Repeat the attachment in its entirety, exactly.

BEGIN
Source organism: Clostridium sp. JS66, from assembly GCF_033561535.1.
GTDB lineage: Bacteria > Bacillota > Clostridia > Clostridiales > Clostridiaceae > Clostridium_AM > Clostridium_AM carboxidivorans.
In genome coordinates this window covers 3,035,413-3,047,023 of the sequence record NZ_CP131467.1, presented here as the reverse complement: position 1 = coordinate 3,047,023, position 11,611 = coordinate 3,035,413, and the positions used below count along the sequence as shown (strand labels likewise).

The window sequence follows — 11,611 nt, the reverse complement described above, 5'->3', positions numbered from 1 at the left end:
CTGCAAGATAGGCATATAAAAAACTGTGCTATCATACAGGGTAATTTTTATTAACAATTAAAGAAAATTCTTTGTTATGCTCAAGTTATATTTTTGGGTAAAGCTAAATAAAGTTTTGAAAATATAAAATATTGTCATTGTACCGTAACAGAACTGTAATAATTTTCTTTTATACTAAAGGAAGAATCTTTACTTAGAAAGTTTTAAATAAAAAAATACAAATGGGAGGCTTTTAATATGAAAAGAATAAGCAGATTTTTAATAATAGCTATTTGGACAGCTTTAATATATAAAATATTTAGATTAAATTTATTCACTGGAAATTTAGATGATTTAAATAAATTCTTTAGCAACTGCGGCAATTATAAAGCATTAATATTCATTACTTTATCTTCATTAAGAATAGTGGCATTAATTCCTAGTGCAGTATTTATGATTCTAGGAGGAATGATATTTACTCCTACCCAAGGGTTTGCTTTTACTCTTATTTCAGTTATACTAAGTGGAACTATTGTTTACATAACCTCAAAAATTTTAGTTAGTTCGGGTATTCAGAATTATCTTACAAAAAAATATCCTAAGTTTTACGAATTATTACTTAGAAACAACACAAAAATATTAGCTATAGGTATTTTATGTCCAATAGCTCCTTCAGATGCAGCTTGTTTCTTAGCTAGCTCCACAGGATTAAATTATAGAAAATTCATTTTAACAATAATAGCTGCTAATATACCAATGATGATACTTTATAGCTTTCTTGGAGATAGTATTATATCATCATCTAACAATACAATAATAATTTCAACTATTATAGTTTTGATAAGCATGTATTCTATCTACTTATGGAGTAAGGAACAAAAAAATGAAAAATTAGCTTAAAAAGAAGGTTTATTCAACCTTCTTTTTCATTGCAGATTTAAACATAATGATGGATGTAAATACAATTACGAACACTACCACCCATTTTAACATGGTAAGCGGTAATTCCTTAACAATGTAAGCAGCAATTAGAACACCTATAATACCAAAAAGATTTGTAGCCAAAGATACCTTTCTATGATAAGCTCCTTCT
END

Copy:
Source organism: Clostridium sp. JS66, from assembly GCF_033561535.1.
GTDB lineage: Bacteria > Bacillota > Clostridia > Clostridiales > Clostridiaceae > Clostridium_AM > Clostridium_AM carboxidivorans.
In genome coordinates this window covers 3,035,413-3,047,023 of the sequence record NZ_CP131467.1, presented here as the reverse complement: position 1 = coordinate 3,047,023, position 11,611 = coordinate 3,035,413, and the positions used below count along the sequence as shown (strand labels likewise).

The window sequence follows — 11,611 nt, the reverse complement described above, 5'->3', positions numbered from 1 at the left end:
CTGCAAGATAGGCATATAAAAAACTGTGCTATCATACAGGGTAATTTTTATTAACAATTAAAGAAAATTCTTTGTTATGCTCAAGTTATATTTTTGGGTAAAGCTAAATAAAGTTTTGAAAATATAAAATATTGTCATTGTACCGTAACAGAACTGTAATAATTTTCTTTTATACTAAAGGAAGAATCTTTACTTAGAAAGTTTTAAATAAAAAAATACAAATGGGAGGCTTTTAATATGAAAAGAATAAGCAGATTTTTAATAATAGCTATTTGGACAGCTTTAATATATAAAATATTTAGATTAAATTTATTCACTGGAAATTTAGATGATTTAAATAAATTCTTTAGCAACTGCGGCAATTATAAAGCATTAATATTCATTACTTTATCTTCATTAAGAATAGTGGCATTAATTCCTAGTGCAGTATTTATGATTCTAGGAGGAATGATATTTACTCCTACCCAAGGGTTTGCTTTTACTCTTATTTCAGTTATACTAAGTGGAACTATTGTTTACATAACCTCAAAAATTTTAGTTAGTTCGGGTATTCAGAATTATCTTACAAAAAAATATCCTAAGTTTTACGAATTATTACTTAGAAACAACACAAAAATATTAGCTATAGGTATTTTATGTCCAATAGCTCCTTCAGATGCAGCTTGTTTCTTAGCTAGCTCCACAGGATTAAATTATAGAAAATTCATTTTAACAATAATAGCTGCTAATATACCAATGATGATACTTTATAGCTTTCTTGGAGATAGTATTATATCATCATCTAACAATACAATAATAATTTCAACTATTATAGTTTTGATAAGCATGTATTCTATCTACTTATGGAGTAAGGAACAAAAAAATGAAAAATTAGCTTAAAAAGAAGGTTTATTCAACCTTCTTTTTCATTGCAGATTTAAACATAATGATGGATGTAAATACAATTACGAACACTACCACCCATTTTAACATGGTAAGCGGTAATTCCTTAACAATGTAAGCAGCAATTAGAACACCTATAATACCAAAAAGATTTGTAGCCAAAGATACCTTTCTATGATAAGCTCCTTCT